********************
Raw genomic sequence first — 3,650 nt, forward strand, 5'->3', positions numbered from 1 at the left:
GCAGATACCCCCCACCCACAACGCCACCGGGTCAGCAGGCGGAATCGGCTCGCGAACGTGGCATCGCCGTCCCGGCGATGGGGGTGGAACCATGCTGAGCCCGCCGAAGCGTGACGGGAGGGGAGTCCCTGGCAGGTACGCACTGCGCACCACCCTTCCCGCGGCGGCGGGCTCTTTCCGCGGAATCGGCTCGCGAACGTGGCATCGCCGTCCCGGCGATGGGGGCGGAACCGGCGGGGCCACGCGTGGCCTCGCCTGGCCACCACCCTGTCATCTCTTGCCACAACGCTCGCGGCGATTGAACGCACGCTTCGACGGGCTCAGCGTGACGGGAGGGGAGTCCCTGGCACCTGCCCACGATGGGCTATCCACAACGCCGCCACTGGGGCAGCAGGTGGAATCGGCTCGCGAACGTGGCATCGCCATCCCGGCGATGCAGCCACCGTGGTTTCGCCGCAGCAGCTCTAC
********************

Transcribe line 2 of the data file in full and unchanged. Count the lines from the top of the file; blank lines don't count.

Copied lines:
GCAGATACCCCCCACCCACAACGCCACCGGGTCAGCAGGCGGAATCGGCTCGCGAACGTGGCATCGCCGTCCCGGCGATGGGGGTGGAACCATGCTGAGCCCGCCGAAGCGTGACGGGAGGGGAGTCCCTGGCAGGTACGCACTGCGCACCACCCTTCCCGCGGCGGCGGGCTCTTTCCGCGGAATCGGCTCGCGAACGTGGCATCGCCGTCCCGGCGATGGGGGCGGAACCGGCGGGGCCACGCGTGGCCTCGCCTGGCCACCACCCTGTCATCTCTTGCCACAACGCTCGCGGCGATTGAACGCACGCTTCGACGGGCTCAGCGTGACGGGAGGGGAGTCCCTGGCACCTGCCCACGATGGGCTATCCACAACGCCGCCACTGGGGCAGCAGGTGGAATCGGCTCGCGAACGTGGCATCGCCATCCCGGCGATGCAGCCACCGTGGTTTCGCCGCAGCAGCTCTAC